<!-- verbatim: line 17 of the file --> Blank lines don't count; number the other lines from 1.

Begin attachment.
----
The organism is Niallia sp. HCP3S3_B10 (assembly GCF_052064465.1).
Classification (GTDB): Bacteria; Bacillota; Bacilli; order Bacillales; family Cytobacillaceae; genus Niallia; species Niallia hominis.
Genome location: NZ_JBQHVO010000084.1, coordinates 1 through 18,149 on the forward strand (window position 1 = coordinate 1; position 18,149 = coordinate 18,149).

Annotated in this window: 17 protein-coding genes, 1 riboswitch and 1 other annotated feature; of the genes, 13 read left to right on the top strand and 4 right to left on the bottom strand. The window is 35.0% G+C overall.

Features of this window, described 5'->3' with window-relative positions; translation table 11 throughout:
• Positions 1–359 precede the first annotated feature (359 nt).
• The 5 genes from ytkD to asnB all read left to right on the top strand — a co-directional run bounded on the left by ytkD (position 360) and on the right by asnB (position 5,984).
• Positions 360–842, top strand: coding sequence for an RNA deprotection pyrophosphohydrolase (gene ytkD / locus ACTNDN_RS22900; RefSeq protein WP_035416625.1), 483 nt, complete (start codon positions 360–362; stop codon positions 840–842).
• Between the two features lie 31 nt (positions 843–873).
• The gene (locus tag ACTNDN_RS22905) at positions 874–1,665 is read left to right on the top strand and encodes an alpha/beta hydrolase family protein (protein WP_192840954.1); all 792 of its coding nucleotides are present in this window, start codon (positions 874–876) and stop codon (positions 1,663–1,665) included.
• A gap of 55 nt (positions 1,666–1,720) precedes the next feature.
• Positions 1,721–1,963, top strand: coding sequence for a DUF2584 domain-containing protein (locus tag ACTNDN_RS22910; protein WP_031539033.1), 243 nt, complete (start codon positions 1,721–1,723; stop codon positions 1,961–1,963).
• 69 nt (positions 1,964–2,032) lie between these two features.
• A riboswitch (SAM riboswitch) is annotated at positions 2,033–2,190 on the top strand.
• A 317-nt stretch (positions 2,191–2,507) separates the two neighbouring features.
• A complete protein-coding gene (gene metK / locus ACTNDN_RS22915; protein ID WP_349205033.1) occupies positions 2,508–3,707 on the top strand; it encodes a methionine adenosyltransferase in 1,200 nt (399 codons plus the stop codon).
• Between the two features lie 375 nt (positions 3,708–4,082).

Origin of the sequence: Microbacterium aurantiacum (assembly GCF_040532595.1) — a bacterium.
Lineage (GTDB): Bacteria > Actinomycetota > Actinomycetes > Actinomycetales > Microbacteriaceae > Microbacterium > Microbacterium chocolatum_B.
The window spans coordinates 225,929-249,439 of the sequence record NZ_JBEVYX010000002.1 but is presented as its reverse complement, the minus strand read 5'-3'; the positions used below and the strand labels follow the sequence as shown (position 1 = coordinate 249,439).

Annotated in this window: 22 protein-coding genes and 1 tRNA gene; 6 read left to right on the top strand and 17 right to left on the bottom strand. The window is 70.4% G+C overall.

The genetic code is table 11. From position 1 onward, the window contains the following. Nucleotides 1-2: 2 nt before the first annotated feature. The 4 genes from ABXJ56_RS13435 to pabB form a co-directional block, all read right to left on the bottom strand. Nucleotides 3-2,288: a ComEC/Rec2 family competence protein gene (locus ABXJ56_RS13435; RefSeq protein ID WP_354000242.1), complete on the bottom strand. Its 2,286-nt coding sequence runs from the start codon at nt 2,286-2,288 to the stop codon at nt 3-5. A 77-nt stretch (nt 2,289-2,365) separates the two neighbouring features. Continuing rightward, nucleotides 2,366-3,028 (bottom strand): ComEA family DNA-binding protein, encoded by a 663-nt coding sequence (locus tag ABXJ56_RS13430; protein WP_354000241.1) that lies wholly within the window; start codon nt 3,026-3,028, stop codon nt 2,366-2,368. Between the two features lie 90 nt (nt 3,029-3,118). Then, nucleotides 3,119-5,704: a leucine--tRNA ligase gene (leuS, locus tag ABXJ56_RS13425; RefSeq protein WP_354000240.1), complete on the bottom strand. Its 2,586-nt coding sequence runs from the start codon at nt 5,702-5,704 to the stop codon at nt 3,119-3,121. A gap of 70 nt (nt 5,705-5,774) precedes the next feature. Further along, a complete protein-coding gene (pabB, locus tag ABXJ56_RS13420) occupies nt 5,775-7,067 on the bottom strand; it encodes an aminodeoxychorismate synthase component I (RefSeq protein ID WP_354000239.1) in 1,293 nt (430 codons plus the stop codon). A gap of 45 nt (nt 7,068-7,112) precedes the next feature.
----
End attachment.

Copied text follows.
• Between the two features lie 375 nt (positions 3,708–4,082).